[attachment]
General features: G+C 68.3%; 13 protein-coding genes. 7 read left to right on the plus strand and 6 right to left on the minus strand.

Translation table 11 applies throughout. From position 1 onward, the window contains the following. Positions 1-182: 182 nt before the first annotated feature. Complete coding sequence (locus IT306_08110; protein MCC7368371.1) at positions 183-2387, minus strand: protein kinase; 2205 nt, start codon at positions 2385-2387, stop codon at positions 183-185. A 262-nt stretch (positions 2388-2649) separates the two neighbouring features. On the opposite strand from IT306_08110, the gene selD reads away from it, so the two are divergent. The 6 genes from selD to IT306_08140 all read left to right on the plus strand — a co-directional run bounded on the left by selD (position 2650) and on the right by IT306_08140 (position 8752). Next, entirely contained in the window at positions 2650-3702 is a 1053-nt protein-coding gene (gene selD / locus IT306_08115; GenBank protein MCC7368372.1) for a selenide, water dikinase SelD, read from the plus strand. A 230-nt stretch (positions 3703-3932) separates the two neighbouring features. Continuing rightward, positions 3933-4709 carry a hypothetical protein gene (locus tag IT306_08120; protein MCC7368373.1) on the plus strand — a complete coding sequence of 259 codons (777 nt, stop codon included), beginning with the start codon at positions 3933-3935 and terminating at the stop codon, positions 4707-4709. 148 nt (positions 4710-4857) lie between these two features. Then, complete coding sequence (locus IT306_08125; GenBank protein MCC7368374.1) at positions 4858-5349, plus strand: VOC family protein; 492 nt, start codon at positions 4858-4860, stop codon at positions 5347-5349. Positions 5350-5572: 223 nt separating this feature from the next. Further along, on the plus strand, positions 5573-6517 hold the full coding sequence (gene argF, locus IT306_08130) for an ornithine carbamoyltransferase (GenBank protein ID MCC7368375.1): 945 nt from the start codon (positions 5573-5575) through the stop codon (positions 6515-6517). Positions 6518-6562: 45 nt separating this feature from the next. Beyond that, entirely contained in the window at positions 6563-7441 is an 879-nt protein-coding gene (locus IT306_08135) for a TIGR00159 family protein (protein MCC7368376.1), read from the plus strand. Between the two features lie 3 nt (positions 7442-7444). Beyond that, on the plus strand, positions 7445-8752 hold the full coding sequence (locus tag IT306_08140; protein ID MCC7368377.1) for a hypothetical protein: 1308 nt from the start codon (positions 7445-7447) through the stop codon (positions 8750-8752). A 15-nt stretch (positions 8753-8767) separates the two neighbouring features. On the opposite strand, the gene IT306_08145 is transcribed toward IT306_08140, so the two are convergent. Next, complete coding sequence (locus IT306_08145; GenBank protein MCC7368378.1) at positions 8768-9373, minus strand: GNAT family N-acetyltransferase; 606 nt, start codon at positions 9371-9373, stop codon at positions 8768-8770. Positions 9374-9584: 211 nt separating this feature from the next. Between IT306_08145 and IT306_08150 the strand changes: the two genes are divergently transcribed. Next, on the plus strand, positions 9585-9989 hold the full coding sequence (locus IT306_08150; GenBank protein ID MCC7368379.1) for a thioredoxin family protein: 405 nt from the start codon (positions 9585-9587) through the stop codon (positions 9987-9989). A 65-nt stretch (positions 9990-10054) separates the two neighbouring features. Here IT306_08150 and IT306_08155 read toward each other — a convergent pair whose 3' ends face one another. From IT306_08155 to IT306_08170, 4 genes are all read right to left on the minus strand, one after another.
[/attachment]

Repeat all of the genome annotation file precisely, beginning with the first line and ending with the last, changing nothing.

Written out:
General features: G+C 68.3%; 13 protein-coding genes. 7 read left to right on the plus strand and 6 right to left on the minus strand.

Translation table 11 applies throughout. From position 1 onward, the window contains the following. Positions 1-182: 182 nt before the first annotated feature. Complete coding sequence (locus IT306_08110; protein MCC7368371.1) at positions 183-2387, minus strand: protein kinase; 2205 nt, start codon at positions 2385-2387, stop codon at positions 183-185. A 262-nt stretch (positions 2388-2649) separates the two neighbouring features. On the opposite strand from IT306_08110, the gene selD reads away from it, so the two are divergent. The 6 genes from selD to IT306_08140 all read left to right on the plus strand — a co-directional run bounded on the left by selD (position 2650) and on the right by IT306_08140 (position 8752). Next, entirely contained in the window at positions 2650-3702 is a 1053-nt protein-coding gene (gene selD / locus IT306_08115; GenBank protein MCC7368372.1) for a selenide, water dikinase SelD, read from the plus strand. A 230-nt stretch (positions 3703-3932) separates the two neighbouring features. Continuing rightward, positions 3933-4709 carry a hypothetical protein gene (locus tag IT306_08120; protein MCC7368373.1) on the plus strand — a complete coding sequence of 259 codons (777 nt, stop codon included), beginning with the start codon at positions 3933-3935 and terminating at the stop codon, positions 4707-4709. 148 nt (positions 4710-4857) lie between these two features. Then, complete coding sequence (locus IT306_08125; GenBank protein MCC7368374.1) at positions 4858-5349, plus strand: VOC family protein; 492 nt, start codon at positions 4858-4860, stop codon at positions 5347-5349. Positions 5350-5572: 223 nt separating this feature from the next. Further along, on the plus strand, positions 5573-6517 hold the full coding sequence (gene argF, locus IT306_08130) for an ornithine carbamoyltransferase (GenBank protein ID MCC7368375.1): 945 nt from the start codon (positions 5573-5575) through the stop codon (positions 6515-6517). Positions 6518-6562: 45 nt separating this feature from the next. Beyond that, entirely contained in the window at positions 6563-7441 is an 879-nt protein-coding gene (locus IT306_08135) for a TIGR00159 family protein (protein MCC7368376.1), read from the plus strand. Between the two features lie 3 nt (positions 7442-7444). Beyond that, on the plus strand, positions 7445-8752 hold the full coding sequence (locus tag IT306_08140; protein ID MCC7368377.1) for a hypothetical protein: 1308 nt from the start codon (positions 7445-7447) through the stop codon (positions 8750-8752). A 15-nt stretch (positions 8753-8767) separates the two neighbouring features. On the opposite strand, the gene IT306_08145 is transcribed toward IT306_08140, so the two are convergent. Next, complete coding sequence (locus IT306_08145; GenBank protein MCC7368378.1) at positions 8768-9373, minus strand: GNAT family N-acetyltransferase; 606 nt, start codon at positions 9371-9373, stop codon at positions 8768-8770. Positions 9374-9584: 211 nt separating this feature from the next. Between IT306_08145 and IT306_08150 the strand changes: the two genes are divergently transcribed. Next, on the plus strand, positions 9585-9989 hold the full coding sequence (locus IT306_08150; GenBank protein ID MCC7368379.1) for a thioredoxin family protein: 405 nt from the start codon (positions 9585-9587) through the stop codon (positions 9987-9989). A 65-nt stretch (positions 9990-10054) separates the two neighbouring features. Here IT306_08150 and IT306_08155 read toward each other — a convergent pair whose 3' ends face one another. From IT306_08155 to IT306_08170, 4 genes are all read right to left on the minus strand, one after another.